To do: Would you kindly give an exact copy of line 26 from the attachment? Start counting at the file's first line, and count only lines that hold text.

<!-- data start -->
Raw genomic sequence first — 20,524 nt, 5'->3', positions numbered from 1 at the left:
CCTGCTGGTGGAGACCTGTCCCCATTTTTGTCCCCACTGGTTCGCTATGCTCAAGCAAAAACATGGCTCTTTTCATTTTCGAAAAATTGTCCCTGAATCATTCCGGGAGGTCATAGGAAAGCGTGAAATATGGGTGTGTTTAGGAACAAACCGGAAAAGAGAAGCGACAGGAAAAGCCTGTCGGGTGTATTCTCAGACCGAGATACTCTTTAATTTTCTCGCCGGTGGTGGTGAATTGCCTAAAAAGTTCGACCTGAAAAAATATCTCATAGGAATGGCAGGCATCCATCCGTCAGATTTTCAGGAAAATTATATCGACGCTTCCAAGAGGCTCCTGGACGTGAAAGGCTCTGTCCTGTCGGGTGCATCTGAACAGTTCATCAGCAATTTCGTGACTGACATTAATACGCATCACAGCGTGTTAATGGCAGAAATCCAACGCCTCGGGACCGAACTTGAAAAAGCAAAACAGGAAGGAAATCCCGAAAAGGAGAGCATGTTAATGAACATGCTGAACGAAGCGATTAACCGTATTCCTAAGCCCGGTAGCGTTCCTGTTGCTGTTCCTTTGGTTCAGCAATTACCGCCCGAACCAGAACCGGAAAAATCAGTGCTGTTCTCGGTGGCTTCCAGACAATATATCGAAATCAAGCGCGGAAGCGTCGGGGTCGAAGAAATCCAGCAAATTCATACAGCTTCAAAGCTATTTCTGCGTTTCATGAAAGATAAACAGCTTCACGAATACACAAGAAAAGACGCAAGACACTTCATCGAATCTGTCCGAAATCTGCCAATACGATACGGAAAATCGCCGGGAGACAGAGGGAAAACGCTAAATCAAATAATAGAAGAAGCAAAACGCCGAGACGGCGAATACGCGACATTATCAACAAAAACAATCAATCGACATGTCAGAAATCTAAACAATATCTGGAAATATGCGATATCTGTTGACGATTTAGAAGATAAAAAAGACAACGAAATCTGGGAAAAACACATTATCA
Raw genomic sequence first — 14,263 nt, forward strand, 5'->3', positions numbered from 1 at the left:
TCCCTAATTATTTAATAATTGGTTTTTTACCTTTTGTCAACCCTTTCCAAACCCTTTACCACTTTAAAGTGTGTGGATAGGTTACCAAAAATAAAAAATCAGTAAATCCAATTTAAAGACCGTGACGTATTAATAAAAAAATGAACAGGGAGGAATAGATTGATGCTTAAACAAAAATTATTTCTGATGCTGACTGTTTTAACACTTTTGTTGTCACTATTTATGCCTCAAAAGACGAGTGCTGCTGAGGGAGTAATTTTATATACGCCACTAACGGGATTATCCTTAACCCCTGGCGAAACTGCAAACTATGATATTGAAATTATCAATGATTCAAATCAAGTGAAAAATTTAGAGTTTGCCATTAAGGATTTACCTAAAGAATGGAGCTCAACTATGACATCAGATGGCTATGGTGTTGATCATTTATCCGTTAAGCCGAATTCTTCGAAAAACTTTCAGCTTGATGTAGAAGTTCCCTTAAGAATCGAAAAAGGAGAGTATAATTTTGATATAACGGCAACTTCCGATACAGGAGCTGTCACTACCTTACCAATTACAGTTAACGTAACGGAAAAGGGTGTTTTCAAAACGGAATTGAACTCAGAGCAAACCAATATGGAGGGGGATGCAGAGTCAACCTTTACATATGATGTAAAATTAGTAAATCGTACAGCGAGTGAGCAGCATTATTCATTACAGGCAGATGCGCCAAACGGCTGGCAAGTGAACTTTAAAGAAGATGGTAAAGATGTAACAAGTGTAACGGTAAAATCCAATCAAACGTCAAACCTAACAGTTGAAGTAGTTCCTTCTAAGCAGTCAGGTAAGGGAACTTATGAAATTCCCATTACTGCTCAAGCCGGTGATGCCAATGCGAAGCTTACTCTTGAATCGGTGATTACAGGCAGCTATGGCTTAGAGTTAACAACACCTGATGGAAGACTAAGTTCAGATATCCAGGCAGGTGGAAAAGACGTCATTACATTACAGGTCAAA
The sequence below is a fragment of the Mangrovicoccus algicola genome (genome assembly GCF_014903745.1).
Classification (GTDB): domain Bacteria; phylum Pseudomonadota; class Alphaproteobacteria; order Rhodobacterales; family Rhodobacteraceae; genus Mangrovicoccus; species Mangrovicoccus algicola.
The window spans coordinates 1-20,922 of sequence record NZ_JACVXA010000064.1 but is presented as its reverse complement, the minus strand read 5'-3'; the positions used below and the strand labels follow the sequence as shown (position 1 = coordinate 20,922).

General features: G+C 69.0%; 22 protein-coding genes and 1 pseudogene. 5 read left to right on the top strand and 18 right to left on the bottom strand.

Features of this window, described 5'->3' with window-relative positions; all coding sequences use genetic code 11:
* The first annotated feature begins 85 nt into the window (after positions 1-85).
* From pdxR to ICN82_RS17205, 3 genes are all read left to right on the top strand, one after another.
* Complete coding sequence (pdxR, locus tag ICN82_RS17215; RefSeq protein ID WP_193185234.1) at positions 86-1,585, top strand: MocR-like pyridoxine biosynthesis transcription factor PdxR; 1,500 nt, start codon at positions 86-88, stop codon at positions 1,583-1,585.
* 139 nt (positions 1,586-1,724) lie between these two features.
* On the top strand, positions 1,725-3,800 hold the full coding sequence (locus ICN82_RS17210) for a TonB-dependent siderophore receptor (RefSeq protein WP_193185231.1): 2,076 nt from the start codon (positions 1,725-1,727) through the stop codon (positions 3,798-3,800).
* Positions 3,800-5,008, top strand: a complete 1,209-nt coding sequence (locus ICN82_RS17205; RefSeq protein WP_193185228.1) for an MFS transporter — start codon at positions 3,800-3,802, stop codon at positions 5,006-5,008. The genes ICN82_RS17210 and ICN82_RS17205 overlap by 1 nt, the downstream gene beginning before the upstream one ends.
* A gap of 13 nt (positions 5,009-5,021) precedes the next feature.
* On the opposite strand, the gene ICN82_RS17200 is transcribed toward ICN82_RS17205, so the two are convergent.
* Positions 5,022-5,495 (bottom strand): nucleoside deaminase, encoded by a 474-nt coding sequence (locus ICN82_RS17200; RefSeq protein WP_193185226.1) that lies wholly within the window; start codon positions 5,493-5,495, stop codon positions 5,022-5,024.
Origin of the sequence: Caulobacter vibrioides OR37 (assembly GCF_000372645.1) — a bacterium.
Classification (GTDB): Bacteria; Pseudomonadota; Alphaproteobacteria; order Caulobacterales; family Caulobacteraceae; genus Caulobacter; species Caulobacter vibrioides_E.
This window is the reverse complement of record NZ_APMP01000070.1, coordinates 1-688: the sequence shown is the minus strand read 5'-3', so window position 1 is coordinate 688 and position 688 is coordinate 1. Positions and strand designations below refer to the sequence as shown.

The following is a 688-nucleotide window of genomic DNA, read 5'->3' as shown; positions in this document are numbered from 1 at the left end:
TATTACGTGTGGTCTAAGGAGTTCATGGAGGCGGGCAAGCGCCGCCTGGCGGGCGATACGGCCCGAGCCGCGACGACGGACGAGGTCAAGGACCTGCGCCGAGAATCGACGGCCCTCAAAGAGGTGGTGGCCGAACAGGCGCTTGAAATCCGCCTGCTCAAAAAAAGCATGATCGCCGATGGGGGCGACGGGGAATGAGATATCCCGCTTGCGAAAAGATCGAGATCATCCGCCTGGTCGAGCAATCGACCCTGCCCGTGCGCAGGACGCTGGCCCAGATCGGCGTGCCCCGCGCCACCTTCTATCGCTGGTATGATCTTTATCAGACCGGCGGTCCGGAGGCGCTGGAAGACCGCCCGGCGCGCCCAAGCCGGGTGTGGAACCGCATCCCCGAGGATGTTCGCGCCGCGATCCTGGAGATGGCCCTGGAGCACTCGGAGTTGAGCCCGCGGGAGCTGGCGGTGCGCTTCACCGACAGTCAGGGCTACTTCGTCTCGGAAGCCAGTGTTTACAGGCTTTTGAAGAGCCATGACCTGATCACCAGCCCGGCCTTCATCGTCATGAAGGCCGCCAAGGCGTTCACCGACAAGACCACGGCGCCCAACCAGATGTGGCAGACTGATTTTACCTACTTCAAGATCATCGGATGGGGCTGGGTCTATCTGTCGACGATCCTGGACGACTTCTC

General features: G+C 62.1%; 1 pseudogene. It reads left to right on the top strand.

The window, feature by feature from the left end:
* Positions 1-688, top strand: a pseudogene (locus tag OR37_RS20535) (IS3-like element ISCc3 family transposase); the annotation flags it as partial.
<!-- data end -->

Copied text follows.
* Positions 1-688, top strand: a pseudogene (locus tag OR37_RS20535) (IS3-like element ISCc3 family transposase); the annotation flags it as partial.